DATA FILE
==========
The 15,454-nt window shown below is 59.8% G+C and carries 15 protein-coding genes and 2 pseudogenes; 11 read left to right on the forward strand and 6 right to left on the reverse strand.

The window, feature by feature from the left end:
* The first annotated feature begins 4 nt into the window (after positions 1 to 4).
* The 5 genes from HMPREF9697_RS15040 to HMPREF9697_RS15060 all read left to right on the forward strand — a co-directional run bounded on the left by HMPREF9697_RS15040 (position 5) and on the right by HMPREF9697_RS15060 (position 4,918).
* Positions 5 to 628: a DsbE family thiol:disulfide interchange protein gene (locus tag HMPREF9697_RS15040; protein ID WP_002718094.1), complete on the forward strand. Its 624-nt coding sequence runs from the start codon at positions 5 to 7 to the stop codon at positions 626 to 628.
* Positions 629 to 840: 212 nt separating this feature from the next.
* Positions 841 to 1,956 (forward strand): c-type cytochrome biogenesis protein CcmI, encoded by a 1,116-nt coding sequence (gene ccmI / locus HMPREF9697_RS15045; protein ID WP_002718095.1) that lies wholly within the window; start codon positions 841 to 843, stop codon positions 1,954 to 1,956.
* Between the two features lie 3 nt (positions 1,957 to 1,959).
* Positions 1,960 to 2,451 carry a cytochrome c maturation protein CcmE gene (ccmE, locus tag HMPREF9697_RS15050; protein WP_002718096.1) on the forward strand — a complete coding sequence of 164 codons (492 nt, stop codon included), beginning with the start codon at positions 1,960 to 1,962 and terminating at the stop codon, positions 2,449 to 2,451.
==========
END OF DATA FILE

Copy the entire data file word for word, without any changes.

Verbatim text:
The 15,454-nt window shown below is 59.8% G+C and carries 15 protein-coding genes and 2 pseudogenes; 11 read left to right on the forward strand and 6 right to left on the reverse strand.

The window, feature by feature from the left end:
* The first annotated feature begins 4 nt into the window (after positions 1 to 4).
* The 5 genes from HMPREF9697_RS15040 to HMPREF9697_RS15060 all read left to right on the forward strand — a co-directional run bounded on the left by HMPREF9697_RS15040 (position 5) and on the right by HMPREF9697_RS15060 (position 4,918).
* Positions 5 to 628: a DsbE family thiol:disulfide interchange protein gene (locus tag HMPREF9697_RS15040; protein ID WP_002718094.1), complete on the forward strand. Its 624-nt coding sequence runs from the start codon at positions 5 to 7 to the stop codon at positions 626 to 628.
* Positions 629 to 840: 212 nt separating this feature from the next.
* Positions 841 to 1,956 (forward strand): c-type cytochrome biogenesis protein CcmI, encoded by a 1,116-nt coding sequence (gene ccmI / locus HMPREF9697_RS15045; protein ID WP_002718095.1) that lies wholly within the window; start codon positions 841 to 843, stop codon positions 1,954 to 1,956.
* Between the two features lie 3 nt (positions 1,957 to 1,959).
* Positions 1,960 to 2,451 carry a cytochrome c maturation protein CcmE gene (ccmE, locus tag HMPREF9697_RS15050; protein WP_002718096.1) on the forward strand — a complete coding sequence of 164 codons (492 nt, stop codon included), beginning with the start codon at positions 1,960 to 1,962 and terminating at the stop codon, positions 2,449 to 2,451.